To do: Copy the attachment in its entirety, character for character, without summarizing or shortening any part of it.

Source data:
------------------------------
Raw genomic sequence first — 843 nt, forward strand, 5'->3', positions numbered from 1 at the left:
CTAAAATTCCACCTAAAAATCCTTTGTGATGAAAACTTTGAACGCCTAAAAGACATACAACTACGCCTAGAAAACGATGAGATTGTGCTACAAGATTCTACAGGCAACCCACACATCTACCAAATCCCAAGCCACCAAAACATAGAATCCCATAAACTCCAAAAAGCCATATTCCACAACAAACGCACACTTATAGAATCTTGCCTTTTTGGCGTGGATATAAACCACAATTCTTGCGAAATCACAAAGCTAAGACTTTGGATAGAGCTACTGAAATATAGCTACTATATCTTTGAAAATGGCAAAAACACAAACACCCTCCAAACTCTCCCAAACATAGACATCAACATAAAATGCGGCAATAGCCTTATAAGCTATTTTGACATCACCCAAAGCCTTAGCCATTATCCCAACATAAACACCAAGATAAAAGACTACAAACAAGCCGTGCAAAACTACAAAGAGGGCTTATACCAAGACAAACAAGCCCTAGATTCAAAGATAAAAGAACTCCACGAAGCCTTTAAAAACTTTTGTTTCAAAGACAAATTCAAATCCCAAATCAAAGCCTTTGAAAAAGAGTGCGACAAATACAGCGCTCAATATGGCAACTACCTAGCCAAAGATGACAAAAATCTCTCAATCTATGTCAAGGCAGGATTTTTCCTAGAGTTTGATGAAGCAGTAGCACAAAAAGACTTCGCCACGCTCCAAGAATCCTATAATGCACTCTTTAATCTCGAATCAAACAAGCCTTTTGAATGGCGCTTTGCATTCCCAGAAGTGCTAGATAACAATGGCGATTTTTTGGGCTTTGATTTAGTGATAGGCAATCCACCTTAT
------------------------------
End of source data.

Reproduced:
Raw genomic sequence first — 843 nt, forward strand, 5'->3', positions numbered from 1 at the left:
CTAAAATTCCACCTAAAAATCCTTTGTGATGAAAACTTTGAACGCCTAAAAGACATACAACTACGCCTAGAAAACGATGAGATTGTGCTACAAGATTCTACAGGCAACCCACACATCTACCAAATCCCAAGCCACCAAAACATAGAATCCCATAAACTCCAAAAAGCCATATTCCACAACAAACGCACACTTATAGAATCTTGCCTTTTTGGCGTGGATATAAACCACAATTCTTGCGAAATCACAAAGCTAAGACTTTGGATAGAGCTACTGAAATATAGCTACTATATCTTTGAAAATGGCAAAAACACAAACACCCTCCAAACTCTCCCAAACATAGACATCAACATAAAATGCGGCAATAGCCTTATAAGCTATTTTGACATCACCCAAAGCCTTAGCCATTATCCCAACATAAACACCAAGATAAAAGACTACAAACAAGCCGTGCAAAACTACAAAGAGGGCTTATACCAAGACAAACAAGCCCTAGATTCAAAGATAAAAGAACTCCACGAAGCCTTTAAAAACTTTTGTTTCAAAGACAAATTCAAATCCCAAATCAAAGCCTTTGAAAAAGAGTGCGACAAATACAGCGCTCAATATGGCAACTACCTAGCCAAAGATGACAAAAATCTCTCAATCTATGTCAAGGCAGGATTTTTCCTAGAGTTTGATGAAGCAGTAGCACAAAAAGACTTCGCCACGCTCCAAGAATCCTATAATGCACTCTTTAATCTCGAATCAAACAAGCCTTTTGAATGGCGCTTTGCATTCCCAGAAGTGCTAGATAACAATGGCGATTTTTTGGGCTTTGATTTAGTGATAGGCAATCCACCTTAT